The thought crossed Puja Malakar’s mind that she might lose her job. But for this community health officer (CHO) and nurse, the idea of a young woman, alone, in labor and at risk of losing her life and baby, compelled her to act swiftly.
It was 9 a.m. when the call came in to the Ayushman Bharat-Health and Wellness Center (AB-HWC) Kachuchara in India’s northeastern state of Tripura. Malakar was just about to leave with her team and a police escort for a day of scheduled home visits to families quarantined because of COVID-19. A frontline community health worker known as an accredited social health activist (ASHA) was on the line. She frantically described an exhausted woman in pain, with no skilled birth attendant to help, despite that she was about to give birth.
Public transport was shut down. Local villagers who might have loaned a vehicle to take her to a health facility were locked down.
The woman needed help.
Malakar called one ambulance, then another. None was available.
“Everyone’s focus was on COVID-19,” Malakar explains. “We were strictly told to do all our duties as instructed. I kept on thinking they [supervisors] would say I should have tried harder to arrange for a transport and resumed my duties.
“But I just could not abandon that pregnant woman.”
Malakar is among the countless frontline health care providers whose round-the-clock work presents no end of challenging decisions during this difficult time, when resources are beyond stretched. She and other CHOs throughout India are playing a key role in ensuring the provision of essential reproductive, maternal, child and newborn health services amid the pandemic.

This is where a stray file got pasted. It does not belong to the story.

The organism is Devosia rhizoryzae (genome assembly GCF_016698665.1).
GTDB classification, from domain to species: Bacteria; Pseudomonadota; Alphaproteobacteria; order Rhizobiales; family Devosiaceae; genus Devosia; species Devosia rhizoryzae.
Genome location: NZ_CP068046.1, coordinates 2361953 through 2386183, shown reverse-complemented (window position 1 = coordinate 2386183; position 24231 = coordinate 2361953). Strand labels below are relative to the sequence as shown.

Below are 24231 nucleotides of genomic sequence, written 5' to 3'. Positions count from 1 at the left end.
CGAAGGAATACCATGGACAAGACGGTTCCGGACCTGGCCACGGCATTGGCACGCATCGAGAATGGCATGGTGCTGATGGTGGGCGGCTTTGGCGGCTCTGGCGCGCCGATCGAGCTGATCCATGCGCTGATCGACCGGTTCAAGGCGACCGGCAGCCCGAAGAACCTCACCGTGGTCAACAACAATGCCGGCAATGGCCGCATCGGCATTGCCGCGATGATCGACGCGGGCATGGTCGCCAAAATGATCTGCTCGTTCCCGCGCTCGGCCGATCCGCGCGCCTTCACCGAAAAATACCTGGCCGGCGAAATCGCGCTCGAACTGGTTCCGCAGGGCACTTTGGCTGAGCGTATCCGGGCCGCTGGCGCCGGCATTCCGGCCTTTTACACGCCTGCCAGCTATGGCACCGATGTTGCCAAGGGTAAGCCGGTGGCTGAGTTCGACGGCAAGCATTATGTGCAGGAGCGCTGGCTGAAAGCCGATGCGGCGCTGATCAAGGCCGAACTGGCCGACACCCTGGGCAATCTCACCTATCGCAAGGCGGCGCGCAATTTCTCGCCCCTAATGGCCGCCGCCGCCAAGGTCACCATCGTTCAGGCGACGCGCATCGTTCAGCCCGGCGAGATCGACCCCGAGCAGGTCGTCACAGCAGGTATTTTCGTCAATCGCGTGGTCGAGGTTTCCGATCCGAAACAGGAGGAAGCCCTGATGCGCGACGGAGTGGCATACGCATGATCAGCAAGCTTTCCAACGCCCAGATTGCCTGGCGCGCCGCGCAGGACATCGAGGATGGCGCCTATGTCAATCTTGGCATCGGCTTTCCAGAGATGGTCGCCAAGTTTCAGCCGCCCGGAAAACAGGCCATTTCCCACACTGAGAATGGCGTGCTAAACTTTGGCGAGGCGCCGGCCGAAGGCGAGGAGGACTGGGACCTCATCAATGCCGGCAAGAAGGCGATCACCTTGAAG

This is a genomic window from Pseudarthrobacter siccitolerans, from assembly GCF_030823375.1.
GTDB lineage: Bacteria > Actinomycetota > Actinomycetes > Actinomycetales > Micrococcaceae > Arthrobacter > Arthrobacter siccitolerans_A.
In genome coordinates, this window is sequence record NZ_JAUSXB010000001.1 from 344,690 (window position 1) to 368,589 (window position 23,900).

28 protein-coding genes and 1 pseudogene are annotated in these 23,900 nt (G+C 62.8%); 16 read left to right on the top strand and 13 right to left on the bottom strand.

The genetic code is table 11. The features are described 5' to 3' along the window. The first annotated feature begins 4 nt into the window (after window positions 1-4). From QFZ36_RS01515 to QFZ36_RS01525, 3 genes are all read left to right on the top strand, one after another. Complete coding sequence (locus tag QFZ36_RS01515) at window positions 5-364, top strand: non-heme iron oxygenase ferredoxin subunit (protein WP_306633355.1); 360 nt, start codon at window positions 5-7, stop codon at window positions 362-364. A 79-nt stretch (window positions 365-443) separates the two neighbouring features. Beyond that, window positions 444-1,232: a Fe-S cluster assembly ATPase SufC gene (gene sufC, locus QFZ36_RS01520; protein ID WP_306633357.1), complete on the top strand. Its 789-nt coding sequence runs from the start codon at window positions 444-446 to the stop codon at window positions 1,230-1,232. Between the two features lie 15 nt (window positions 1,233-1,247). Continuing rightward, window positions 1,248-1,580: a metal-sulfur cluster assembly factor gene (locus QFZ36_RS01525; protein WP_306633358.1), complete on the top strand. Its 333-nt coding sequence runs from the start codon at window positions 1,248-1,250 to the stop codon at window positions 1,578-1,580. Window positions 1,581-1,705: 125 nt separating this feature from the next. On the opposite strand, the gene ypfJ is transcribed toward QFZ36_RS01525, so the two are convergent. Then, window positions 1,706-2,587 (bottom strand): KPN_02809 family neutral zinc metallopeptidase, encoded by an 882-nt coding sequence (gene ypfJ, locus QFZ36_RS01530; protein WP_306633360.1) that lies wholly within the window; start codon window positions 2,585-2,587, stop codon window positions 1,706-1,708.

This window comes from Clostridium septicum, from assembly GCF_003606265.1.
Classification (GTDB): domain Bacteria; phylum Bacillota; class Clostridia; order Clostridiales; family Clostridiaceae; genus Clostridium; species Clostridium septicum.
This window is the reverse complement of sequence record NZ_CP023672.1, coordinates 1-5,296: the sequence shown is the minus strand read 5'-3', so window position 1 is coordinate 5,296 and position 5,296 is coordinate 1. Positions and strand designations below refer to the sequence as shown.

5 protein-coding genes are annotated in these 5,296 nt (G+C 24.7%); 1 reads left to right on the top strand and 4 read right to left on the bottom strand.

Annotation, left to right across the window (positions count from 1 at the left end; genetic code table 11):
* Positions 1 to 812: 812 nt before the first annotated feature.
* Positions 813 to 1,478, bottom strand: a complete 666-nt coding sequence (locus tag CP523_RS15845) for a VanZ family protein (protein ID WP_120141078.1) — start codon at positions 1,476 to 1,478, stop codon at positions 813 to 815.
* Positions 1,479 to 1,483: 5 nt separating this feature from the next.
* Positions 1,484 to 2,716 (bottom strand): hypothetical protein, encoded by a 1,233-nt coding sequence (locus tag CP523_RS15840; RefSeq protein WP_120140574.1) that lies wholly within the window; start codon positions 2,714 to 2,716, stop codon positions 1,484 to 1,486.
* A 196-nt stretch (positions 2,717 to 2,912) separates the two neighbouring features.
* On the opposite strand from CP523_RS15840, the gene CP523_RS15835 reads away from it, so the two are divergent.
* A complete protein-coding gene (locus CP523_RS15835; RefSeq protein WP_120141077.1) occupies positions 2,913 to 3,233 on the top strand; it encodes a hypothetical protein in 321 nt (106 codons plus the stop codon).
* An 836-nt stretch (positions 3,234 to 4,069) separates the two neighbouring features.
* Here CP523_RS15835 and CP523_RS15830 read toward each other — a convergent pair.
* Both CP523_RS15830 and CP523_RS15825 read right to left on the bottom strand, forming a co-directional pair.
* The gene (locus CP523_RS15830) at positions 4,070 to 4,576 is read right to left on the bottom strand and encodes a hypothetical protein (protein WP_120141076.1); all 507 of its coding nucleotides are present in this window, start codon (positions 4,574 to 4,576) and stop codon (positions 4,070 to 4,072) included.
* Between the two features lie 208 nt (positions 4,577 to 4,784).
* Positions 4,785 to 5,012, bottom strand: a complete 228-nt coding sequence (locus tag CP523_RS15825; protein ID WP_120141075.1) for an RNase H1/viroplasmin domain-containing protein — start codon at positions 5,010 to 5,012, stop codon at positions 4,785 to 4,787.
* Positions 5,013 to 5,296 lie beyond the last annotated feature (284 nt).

Ignoring her fears about losing her career, Malakar left straight away for the woman’s house. A multipurpose worker on her team drove her on his bike. She carried the essentials with her: roller gauze, a sterile blade, cord and Betadine antiseptic. By phone, she instructed the ASHA to warm some water and gather clean cloths.
When Malakar reached the young mother, the baby was crowning. The nurse immediately set about delivering the baby, which involved delayed cord clamping and delivery of the placenta according to protocol, all while ensuring safe and hygienic practices.
Finally, an ambulance arrived. After ensuring that the mother and baby were stable, Malakar sent them off with the ASHA to the primary health center to be seen by a medical officer.
Then, the nurse got started with her workday, as planned, resuming COVID-19 duties.
Malakar attributes her confidence, strategic decision-making and new clinical skills to a half-year certificate course in Community Health for CHOs implemented by Jhpiego and funded by the US Agency for International Development’s NISHTHA: Transforming Comprehensive Healthcare in India project. NISHTHA also is providing specialized training for CHOs to equip them to respond safely and effectively during the COVID-19 pandemic.
“I became a CHO because I knew I could make right decisions and impact people’s lives,” Malakar says. “I am extremely happy that I took the right decision that day and was able to save two lives.”
Dr. Shreeporna Bhattacharya is a program officer in family planning and reproductive health for Jhpiego India. Krithika Murali is a documentation officer for Jhpiego India. Maryalice Yakutchik is Jhpiego’s communications manager. Arindam Saha, a program officer in family planning and reproductive health for Jhpiego India, also contributed to the story.